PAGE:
Son could use a similar strategy. He’s already heavily indebted for his personal portfolio, liable for about $4.7 billion owed to SoftBank for stakes including ones in Vision Fund 2 and a Latin American fund, neither of which he’s paid for. But despite the headline figure, the risks Son faces are minimal — he has no deadline to pay, instead pledging a token amount of SoftBank shares as collateral and paying an annual 3% fee that’s more than covered by the dividends he receives from SoftBank.

How Elon Musk Can Still Save Twitter From the Outside

He also has lots of rich friends who could help make that happen, including Alibaba Group Holding Ltd. founder (and reported recent Tokyo resident) Jack Ma, and Foxconn Technology Group founder Terry Gou. Vision Fund investors could also be invited to take part, particularly key stakeholder the Saudi Public Investment Fund. The first Vision Fund is committed to paying out 7% annually on an initial $40 billion of preferred equity(1), much of it held by Saudi Arabia and Abu Dhabi. While called equity, the cash commitment makes this function like debt.

One route to going private would be for Son to persuade them to help buy out SoftBank Group, roll their Vision Fund stakes into shares of the now-private entity, and at the same time relieve him of the burden of paying out preferred dividends. And they’re already familiar with the idea: Saudi Prince Alwaleed bin Talal Al Saud rolled over his $1.9 billion Twitter stake to remain a shareholder of the now-private company.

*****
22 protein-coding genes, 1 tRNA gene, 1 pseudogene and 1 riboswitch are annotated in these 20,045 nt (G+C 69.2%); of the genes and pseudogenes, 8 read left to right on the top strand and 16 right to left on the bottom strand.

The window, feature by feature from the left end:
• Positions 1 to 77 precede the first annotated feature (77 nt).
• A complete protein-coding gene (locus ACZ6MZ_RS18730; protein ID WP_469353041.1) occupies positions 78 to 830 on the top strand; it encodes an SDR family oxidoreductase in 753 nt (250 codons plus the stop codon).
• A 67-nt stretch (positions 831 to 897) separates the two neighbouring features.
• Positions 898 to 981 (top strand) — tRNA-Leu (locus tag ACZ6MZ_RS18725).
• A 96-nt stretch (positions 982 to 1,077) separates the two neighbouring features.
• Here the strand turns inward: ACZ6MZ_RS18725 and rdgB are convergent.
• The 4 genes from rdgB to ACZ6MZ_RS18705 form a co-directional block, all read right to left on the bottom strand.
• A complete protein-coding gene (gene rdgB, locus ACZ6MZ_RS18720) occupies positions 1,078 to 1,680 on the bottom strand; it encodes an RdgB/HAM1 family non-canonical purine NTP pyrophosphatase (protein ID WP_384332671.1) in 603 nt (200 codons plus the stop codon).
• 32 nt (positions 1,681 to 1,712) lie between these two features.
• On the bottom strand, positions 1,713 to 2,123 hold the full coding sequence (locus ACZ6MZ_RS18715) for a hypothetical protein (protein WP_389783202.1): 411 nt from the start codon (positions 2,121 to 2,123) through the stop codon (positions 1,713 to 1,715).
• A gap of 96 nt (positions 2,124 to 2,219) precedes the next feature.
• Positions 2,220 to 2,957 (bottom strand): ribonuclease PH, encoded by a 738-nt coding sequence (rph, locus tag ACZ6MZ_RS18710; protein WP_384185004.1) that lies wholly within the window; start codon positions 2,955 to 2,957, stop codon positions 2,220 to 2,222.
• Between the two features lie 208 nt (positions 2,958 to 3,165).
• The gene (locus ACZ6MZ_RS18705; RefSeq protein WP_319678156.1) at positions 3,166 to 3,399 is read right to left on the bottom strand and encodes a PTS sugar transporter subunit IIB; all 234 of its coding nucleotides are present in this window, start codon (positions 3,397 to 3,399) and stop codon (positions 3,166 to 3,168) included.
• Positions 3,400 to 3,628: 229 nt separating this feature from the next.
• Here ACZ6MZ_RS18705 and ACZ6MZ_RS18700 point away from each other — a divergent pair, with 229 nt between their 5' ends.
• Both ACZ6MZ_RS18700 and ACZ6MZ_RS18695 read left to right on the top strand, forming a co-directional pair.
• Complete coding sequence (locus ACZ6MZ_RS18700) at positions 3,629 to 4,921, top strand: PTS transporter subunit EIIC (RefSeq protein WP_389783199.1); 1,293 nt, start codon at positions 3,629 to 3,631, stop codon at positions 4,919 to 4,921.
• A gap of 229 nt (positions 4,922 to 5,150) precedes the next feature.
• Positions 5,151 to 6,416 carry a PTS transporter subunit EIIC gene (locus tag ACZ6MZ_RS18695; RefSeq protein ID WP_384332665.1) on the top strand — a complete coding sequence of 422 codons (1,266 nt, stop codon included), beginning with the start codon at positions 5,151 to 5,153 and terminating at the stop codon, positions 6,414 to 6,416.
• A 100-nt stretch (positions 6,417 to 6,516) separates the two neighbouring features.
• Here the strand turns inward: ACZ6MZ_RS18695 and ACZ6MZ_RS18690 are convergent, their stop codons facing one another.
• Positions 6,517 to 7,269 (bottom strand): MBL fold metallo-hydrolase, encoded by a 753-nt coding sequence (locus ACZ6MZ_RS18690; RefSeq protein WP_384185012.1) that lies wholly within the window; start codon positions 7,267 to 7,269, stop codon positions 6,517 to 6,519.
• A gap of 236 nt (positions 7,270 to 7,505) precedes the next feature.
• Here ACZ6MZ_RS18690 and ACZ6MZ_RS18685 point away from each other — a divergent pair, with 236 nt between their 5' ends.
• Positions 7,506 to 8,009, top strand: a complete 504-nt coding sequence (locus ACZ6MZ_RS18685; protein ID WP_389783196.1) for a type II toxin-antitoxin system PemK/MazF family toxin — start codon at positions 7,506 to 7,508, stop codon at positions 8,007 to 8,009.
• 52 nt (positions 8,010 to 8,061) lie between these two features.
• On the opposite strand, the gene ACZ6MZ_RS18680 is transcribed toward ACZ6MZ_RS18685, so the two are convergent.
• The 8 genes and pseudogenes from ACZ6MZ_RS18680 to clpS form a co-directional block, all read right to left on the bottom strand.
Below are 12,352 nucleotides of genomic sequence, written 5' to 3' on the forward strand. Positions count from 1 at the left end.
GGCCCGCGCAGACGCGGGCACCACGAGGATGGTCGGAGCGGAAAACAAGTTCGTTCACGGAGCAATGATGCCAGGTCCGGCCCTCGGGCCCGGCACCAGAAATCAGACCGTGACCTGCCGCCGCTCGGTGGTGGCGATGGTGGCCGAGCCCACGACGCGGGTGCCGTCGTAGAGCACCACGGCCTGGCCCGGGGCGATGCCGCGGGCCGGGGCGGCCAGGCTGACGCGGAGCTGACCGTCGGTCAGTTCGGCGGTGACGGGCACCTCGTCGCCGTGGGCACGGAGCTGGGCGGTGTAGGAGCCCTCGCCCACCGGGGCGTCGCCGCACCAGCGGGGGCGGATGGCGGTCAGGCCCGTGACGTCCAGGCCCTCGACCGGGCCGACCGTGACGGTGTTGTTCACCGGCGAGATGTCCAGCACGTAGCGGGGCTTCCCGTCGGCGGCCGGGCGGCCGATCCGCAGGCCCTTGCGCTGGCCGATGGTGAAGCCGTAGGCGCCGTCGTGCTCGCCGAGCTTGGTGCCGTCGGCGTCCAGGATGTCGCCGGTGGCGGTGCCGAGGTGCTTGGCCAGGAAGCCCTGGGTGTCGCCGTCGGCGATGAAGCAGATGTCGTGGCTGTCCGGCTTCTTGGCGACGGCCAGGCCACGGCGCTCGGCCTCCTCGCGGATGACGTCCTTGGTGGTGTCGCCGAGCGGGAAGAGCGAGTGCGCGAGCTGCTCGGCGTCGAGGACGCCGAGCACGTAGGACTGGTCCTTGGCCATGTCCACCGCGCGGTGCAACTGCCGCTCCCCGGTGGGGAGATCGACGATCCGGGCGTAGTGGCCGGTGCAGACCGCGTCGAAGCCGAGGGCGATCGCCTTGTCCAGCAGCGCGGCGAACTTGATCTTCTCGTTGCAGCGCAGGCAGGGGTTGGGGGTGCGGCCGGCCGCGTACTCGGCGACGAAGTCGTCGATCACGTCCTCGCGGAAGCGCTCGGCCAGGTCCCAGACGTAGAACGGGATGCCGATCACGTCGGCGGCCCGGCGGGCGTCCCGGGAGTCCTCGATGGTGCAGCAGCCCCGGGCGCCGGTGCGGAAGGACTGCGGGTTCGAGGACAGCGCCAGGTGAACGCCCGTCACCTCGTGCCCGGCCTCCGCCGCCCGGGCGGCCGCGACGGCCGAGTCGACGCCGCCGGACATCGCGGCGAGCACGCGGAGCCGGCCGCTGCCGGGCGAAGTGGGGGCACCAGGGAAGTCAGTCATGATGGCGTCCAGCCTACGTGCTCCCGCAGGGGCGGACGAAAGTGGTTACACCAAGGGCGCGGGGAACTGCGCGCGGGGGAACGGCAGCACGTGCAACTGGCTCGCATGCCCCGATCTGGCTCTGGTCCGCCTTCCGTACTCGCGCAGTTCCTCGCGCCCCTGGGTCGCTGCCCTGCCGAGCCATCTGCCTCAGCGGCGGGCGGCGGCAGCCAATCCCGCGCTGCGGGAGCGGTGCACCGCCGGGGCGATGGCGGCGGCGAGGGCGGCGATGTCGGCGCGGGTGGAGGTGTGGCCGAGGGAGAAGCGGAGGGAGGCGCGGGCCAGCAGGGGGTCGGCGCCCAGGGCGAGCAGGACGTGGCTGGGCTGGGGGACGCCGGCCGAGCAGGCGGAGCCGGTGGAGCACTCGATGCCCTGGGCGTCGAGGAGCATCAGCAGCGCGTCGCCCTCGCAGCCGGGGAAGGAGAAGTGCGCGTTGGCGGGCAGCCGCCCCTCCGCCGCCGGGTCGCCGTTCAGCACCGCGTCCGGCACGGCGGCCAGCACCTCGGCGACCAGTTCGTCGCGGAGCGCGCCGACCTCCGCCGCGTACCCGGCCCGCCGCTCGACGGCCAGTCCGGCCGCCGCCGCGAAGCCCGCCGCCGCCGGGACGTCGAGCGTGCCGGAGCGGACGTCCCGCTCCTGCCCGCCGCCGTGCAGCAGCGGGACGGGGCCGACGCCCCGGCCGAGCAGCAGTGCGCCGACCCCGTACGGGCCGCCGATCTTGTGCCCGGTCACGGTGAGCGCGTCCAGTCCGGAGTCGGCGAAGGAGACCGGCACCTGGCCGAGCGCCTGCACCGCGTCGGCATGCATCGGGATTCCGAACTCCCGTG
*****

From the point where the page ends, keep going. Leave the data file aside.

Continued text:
Having gone private, not only would the dividends the group currently pays out to public shareholders go to Son and his partners, but the cash distributions from SoftBank Corp., the money-spinning Japanese telco it owns 40% of, would help cover any debt taken on to fund the buyout.


Another benefit would come from Arm Ltd., Son’s latest love affair. He’s under pressure to list it quickly to cover cash needs. Intel Corp.’s ill-advised listing of Mobileye Global Inc. in October serves as a warning — shares may be up since the debut, but Intel left a lot of cash on the table to make it happen. Going private would give him more time to build Arm into the firm he says could be a bet as successful as Alibaba, and list it at a moment of his convenience when the froth for tech IPOs reappears.

An MBO would doubtless be not just expensive, but risky. For Son, who built his career on taking risks, that likely only makes it that much more attractive.

Here’s Why Last Week Was Terrible for Big Tech

(1) More than half of that prioritized capital for the first Vision Fund has been returned.


This column does not necessarily reflect the opinion of the editorial board or Bloomberg LP and its owners.

Gearoid Reidy is a Bloomberg Opinion columnist covering Japan and the Koreas. He previously led the breaking news team in North Asia, and was the Tokyo deputy bureau chief.

Tim Culpan is a Bloomberg Opinion columnist covering technology in Asia. Previously, he was a technology reporter for Bloomberg News.

Read more on Bloomberg.com